- Brush Pose – allows the user to override the stylus options and apply the stroke as if one was using a mouse.
- Noise – applies grain to the brush.
- Wet Edges – makes the strokes darker at the edges.
- Build Up – allows the color to continue to build opacity during an application.
- Smoothing – generally for mouse users. Enables the stroke to look smoother during applications.
- Protect Texture – applies the same texture to all brush presets that have an option for texture. This is helpful if several brushes will be used on a painting but the artist wants to maintain a uniform canvas texture.
This is what my brush stroke looks like after making adjustments in the noted options within the Brush Window. I tested the application using three or four colors at 20% opacity and 100% flow.
Once you are satisfied with the brush it can be saved as a New Preset with all of the customizations in place.
So far we’ve covered making a custom Photoshop brush stamp from a signature or logo and two options for making a custom texture brush “from scratch”. The last brush for this article is how to make a scatter brush from part of a photographic image – a nice way to sprinkle snowflakes, flowers or other decorative touches randomly upon your image files.
Choose an image that has good clarity. Select the part of the image you want to make into a scatter brush, copy and paste it to a New Layer and turn it to black and white with good contrast. Remember that black will produce 100% of the chosen opacity and white will be completely transparent. Gray will be semi transparent. Follow the previous steps to create the initial brush footprint (Command (Control) click the layer to load the black and white image as a selection and Choose Edit / Define Brush).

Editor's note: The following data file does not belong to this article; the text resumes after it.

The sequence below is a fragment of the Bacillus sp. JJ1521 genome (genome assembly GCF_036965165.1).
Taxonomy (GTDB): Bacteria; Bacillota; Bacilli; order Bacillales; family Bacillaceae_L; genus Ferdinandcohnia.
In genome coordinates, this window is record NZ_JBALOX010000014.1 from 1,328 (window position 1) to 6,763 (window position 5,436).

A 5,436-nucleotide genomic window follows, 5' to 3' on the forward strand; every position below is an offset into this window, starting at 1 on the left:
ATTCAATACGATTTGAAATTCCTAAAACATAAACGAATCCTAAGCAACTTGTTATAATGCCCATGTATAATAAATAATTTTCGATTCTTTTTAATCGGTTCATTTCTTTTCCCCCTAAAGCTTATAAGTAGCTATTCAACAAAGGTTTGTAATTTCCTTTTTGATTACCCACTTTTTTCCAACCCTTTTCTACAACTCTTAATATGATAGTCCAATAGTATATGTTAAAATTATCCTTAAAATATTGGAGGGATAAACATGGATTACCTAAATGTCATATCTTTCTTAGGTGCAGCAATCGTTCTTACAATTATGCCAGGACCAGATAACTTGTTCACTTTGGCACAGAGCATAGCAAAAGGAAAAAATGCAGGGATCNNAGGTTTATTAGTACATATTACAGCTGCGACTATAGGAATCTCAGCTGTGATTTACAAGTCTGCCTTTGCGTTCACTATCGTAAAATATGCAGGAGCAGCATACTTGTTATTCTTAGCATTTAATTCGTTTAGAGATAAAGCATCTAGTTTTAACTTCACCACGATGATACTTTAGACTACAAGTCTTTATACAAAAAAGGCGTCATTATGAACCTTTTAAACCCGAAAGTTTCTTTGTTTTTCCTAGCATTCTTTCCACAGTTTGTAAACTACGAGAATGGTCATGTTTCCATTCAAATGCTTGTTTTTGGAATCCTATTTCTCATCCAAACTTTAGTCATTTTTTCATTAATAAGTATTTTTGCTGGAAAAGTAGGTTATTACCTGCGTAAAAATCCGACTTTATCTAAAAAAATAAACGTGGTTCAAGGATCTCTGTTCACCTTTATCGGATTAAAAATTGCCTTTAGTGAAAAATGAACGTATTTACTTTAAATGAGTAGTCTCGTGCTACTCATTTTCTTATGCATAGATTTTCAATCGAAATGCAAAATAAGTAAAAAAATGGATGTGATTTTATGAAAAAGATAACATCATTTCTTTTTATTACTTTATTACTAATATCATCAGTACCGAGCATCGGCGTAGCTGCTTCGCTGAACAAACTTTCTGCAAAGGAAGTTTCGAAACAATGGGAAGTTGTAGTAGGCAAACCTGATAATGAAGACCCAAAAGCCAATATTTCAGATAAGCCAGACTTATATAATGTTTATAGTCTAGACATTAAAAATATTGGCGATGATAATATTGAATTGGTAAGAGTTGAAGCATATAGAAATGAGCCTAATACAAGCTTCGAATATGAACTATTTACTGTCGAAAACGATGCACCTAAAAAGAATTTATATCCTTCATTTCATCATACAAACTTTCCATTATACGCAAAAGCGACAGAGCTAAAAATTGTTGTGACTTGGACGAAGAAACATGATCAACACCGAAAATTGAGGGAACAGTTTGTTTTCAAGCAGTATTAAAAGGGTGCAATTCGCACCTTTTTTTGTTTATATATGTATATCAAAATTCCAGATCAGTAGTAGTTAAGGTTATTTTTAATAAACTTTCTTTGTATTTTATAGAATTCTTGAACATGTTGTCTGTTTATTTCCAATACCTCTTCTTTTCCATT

Make large adjustments for size, angle and direction jitter in the Brush Window for both Shape Dynamics and Scattering, noting the changes created in the stroke preview at the bottom of the Brush Window. Make practice strokes on a New Layer until the brush is behaving the way you like.
Photoshop brush menus can look daunting, but I hope that this article takes some of the mystery away and empowers you to explore and experiment – and have fun creating new and unique brushes to enhance your imaging arts. Feel free to make mistakes because Photoshop offers the ability to delete unwanted brushes – just access the Preset Manager from the fly out menu in the Brush Preset Window.
Here you can delete unwanted brushes, drag and drop the ones you use most to the top or rename brushes. If you create a set that you like, you can save the set (I put mine in a folder on my hard drive especially made for my custom collections of brushes, papers etc). Note that in the fly out menu in the Brush Preset Window that there is also an option to Reset (the default) Brushes, Load Brushes or Replace Brushes – as long as you save your brush sets, nothing will be lost.
Understanding the depths of what Photoshop can do provides powerful creative freedom for photo editing and retouching. Knowledgeable choices for how to do things improve work efficiency and quality so education is important! Take control of your Photoshop to enjoy limitless retouching and creative possibilities!
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Jane Conner-ziser is an award winning photographer, digital artist, premier educator and independent consultant. With over 25 years of experience, 19 of them in digital imaging and evolving technologies, the techniques Jane developed for facial retouching and enhancement and portrait painting from photographs are widely emulated by photographers and digital artists worldwide through her classes, online training and educational products. You can learn more on her website.